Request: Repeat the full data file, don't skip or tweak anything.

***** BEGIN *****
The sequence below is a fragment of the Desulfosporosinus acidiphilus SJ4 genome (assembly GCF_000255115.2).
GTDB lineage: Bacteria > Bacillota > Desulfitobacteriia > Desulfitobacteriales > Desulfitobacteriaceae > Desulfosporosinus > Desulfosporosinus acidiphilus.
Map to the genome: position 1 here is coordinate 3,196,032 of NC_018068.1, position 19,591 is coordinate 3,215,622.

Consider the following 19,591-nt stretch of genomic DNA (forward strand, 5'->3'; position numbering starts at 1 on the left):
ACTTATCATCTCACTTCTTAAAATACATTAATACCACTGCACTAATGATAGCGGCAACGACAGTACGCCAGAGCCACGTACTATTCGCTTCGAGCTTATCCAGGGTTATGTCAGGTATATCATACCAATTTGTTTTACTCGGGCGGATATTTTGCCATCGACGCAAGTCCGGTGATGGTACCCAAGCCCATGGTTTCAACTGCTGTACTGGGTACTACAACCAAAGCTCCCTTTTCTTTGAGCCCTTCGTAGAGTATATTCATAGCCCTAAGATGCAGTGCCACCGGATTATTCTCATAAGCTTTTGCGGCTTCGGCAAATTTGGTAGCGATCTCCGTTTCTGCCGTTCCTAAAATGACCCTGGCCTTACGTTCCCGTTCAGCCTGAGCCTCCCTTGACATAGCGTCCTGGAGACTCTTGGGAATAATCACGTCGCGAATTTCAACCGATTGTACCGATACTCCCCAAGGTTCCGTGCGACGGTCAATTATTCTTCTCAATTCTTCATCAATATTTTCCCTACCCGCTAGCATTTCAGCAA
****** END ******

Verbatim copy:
The sequence below is a fragment of the Desulfosporosinus acidiphilus SJ4 genome (assembly GCF_000255115.2).
GTDB lineage: Bacteria > Bacillota > Desulfitobacteriia > Desulfitobacteriales > Desulfitobacteriaceae > Desulfosporosinus > Desulfosporosinus acidiphilus.
Map to the genome: position 1 here is coordinate 3,196,032 of NC_018068.1, position 19,591 is coordinate 3,215,622.

Consider the following 19,591-nt stretch of genomic DNA (forward strand, 5'->3'; position numbering starts at 1 on the left):
ACTTATCATCTCACTTCTTAAAATACATTAATACCACTGCACTAATGATAGCGGCAACGACAGTACGCCAGAGCCACGTACTATTCGCTTCGAGCTTATCCAGGGTTATGTCAGGTATATCATACCAATTTGTTTTACTCGGGCGGATATTTTGCCATCGACGCAAGTCCGGTGATGGTACCCAAGCCCATGGTTTCAACTGCTGTACTGGGTACTACAACCAAAGCTCCCTTTTCTTTGAGCCCTTCGTAGAGTATATTCATAGCCCTAAGATGCAGTGCCACCGGATTATTCTCATAAGCTTTTGCGGCTTCGGCAAATTTGGTAGCGATCTCCGTTTCTGCCGTTCCTAAAATGACCCTGGCCTTACGTTCCCGTTCAGCCTGAGCCTCCCTTGACATAGCGTCCTGGAGACTCTTGGGAATAATCACGTCGCGAATTTCAACCGATTGTACCGATACTCCCCAAGGTTCCGTGCGACGGTCAATTATTCTTCTCAATTCTTCATCAATATTTTCCCTACCCGCTAGCATTTCAGCAA